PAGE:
“The Good Shepherd”

Psalm 23 and John 10:11-18

26 April 2015

The Rev. Todd R. Goddard, pastor

West Walworth: Zion & East Rochester United Methodist Churches


Psalm 23

Lord, my shepherd, there’s nothing I lack.

In fresh pastures you let me lie down;

You lead me beside quiet waters;

You restore me to life.


In order to show who you are

You guide me in paths that are right.

Even walking through dark valleys,

I have no fear of harm.

For you yourself are with me;

Your rod and staff reassure me.


Right in front of my foes,

You lay out a feast for me.

You anoint my head with oil;

My cup is overflowing.


Goodness and love pursue me

Every day of my life;

God’s house will be my home

As long as I may live.


(Translation by Gary Chamberlain, “The Psalms, A New Translation for Prayer and Worship,” The Upper Room, 1984.)


John 10:11-18 (NRSV)

“I am the good shepherd. The good shepherd lays down his life for the sheep. The hired hand, who is not the shepherd and does not own the sheep, sees the wolf coming and leaves the sheep and runs away—and the wolf snatches them and scatters them. The hired hand runs away because a hired hand does not care for the sheep. I am the good shepherd. I know my own and my own know me, just as the Father knows me and I know the Father. And I lay down my life for the sheep. I have other sheep that do not belong to this fold. I must bring them also, and they will listen to my voice. So there will be one flock, one shepherd. For this reason the Father loves me, because I lay down my life in order to take it up again. No one takes it from me, but I lay it down of my own accord. I have power to lay it down, and I have power to take it up again. I have received this command from my Father.”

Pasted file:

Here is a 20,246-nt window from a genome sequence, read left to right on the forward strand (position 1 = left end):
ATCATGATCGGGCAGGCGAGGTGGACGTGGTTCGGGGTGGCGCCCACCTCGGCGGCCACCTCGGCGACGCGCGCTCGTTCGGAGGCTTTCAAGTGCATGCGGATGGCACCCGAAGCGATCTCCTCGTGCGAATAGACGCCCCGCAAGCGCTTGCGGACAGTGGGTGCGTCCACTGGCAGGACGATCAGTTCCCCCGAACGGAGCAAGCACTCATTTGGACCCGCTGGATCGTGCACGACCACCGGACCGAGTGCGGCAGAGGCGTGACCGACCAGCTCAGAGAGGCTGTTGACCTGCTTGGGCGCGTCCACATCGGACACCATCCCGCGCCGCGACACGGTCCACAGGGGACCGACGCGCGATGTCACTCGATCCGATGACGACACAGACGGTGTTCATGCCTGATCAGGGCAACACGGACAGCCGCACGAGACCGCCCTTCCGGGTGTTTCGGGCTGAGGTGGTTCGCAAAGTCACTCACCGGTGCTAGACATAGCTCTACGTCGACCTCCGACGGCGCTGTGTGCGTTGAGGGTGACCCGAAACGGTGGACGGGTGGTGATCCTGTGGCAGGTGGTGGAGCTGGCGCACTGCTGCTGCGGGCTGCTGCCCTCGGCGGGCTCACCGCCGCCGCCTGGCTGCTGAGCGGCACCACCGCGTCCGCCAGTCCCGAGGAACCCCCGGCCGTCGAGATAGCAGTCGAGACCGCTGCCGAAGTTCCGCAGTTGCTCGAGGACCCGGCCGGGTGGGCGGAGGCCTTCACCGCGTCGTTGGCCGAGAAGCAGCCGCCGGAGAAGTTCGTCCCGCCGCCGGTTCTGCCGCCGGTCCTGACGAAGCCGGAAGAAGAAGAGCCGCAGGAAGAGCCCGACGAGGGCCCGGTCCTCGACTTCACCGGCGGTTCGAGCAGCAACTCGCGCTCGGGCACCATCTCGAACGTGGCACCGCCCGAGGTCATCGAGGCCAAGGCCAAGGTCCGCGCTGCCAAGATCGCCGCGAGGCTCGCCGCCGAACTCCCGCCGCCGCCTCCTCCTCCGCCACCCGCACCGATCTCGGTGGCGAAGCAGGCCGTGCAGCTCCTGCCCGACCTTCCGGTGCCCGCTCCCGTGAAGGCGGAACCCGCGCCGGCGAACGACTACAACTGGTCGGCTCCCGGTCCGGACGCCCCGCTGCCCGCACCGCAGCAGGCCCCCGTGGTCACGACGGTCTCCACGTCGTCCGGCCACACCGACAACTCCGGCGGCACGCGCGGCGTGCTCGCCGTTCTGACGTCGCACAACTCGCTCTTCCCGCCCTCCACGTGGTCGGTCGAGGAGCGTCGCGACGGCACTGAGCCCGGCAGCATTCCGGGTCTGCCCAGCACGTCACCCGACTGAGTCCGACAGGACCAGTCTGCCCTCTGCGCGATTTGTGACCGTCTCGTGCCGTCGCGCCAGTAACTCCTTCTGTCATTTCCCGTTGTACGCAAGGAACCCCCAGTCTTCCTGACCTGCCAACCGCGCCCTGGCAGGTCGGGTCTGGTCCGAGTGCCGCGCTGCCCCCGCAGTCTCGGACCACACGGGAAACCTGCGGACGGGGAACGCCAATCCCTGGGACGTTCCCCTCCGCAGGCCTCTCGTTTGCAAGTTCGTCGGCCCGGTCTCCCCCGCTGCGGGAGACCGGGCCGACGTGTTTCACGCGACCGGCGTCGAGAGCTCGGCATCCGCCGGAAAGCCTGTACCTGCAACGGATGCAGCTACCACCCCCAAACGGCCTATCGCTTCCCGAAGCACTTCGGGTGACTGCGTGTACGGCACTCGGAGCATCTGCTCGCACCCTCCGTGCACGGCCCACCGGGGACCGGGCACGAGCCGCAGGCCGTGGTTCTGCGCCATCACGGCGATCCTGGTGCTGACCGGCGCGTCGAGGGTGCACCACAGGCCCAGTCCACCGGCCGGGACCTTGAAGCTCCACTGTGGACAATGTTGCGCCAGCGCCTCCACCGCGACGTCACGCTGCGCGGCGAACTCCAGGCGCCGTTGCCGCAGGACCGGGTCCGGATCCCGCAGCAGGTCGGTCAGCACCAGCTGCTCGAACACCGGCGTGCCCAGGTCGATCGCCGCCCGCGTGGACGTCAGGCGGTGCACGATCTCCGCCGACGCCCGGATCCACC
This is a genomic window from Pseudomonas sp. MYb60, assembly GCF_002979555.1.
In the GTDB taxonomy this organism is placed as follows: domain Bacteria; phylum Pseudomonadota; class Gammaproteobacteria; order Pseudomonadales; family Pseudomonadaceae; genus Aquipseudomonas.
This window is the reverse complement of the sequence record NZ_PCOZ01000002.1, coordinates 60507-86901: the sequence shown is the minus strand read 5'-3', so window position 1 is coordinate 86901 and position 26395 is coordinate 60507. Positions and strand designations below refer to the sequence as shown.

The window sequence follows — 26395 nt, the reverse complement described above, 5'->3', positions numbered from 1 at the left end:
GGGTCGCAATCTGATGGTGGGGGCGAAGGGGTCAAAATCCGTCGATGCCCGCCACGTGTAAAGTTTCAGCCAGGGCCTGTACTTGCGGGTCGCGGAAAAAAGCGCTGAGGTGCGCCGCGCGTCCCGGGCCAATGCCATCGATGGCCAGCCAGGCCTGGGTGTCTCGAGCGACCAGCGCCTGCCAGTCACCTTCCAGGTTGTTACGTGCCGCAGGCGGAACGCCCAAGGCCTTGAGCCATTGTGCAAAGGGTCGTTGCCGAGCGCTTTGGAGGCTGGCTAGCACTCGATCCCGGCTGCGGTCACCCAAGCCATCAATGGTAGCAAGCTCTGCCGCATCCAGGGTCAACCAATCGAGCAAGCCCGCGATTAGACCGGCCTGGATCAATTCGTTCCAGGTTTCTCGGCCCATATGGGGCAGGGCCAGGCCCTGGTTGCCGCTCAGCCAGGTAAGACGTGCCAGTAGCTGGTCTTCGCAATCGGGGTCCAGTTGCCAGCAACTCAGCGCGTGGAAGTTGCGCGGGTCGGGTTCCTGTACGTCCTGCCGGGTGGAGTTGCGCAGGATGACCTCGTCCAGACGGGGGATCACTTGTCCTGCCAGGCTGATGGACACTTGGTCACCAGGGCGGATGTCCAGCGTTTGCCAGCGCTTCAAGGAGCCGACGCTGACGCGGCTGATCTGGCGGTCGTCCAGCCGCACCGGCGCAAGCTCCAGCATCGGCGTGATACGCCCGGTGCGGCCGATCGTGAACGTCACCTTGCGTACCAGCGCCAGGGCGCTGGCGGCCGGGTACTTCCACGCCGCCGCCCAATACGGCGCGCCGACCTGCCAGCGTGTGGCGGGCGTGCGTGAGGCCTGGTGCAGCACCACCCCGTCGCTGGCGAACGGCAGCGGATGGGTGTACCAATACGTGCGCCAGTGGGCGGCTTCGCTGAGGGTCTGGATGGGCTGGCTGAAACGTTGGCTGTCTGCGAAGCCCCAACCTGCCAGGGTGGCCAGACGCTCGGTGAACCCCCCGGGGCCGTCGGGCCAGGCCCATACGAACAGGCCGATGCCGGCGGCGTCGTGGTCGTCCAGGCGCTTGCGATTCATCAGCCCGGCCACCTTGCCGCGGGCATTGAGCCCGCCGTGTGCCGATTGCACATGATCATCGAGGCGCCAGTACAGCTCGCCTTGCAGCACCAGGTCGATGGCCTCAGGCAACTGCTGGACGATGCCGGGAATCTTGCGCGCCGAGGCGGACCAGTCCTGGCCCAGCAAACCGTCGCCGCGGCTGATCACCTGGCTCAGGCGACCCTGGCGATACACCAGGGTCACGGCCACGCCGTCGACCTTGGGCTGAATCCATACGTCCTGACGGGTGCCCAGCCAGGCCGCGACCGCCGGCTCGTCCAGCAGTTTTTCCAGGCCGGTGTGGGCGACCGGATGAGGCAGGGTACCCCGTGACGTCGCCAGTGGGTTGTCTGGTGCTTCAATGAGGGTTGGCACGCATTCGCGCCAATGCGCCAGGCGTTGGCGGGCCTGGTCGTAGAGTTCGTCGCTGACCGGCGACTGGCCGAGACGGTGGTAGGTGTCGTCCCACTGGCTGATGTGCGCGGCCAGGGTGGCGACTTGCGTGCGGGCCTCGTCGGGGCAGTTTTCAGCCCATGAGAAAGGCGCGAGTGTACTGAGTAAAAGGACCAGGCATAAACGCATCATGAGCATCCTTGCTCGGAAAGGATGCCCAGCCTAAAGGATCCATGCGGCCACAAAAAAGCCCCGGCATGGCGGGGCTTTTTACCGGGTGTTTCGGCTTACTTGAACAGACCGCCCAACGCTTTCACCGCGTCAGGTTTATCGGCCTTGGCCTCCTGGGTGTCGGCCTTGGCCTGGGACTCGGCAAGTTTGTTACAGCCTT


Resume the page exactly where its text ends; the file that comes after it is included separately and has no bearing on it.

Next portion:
So often we all go through the motions.

The daily grind wakes us, feeds us, and sends us off to school or work.

We drive in cars or ride in buses that retrace the same worn paths.

We rotate our menus to give a sense of change,

But really, we eat the same predictable foods and drink the same drinks.

Routines pass us from one moment to the next

And, for the most part, routines keep us content.

Paydays come and bills go.

A new semester begins, even before the ink is dry on the former.

One grade begins to look like every other.

If it wasn’t for the occasional holiday,

Seasons would come and seasons would go without us taking notice.

Even holidays take on a well-worn comfort:

Mom always stuffs the turkey.

Dad always brings mom roses.

Fourth of July becomes sausages on the grill, or bust.


Like sheep, mindlessly nibbling at the grass of the field;

Head down, intent on one thing,

Too often our comfortable, well-worn routines become blinders

That prevents us from seeing wolves approaching.


The playing field God sets for us

Is cleared of dangers,

Like a Good Shepherd who would remove poisonous weeds and snakes

Before allowing his flock to graze.

We have grown so accustomed to God’s grace

That when we drink from still waters

We forget that it was the Good Shepherd

That steered us away from the dangerous, turbulent waters

That, had we lost our footing, could have swept us away.

By God’s grace and benevolence

We truly lack for nothing.


Yet, even in our world of comfortable routine

Supplied by more than we need,

Wolves still approach.

Dangers quietly grow.

Evil sets its deadly traps and waits patiently for the first sign of weakness.

Change is forced upon us

And the transition can spiral us into crisis.


I believe the twenty-third Psalm

Is so popular at funerals

Because society recognizes this tenuous balance

Between life and death:

The telephone call from the hospice nurse,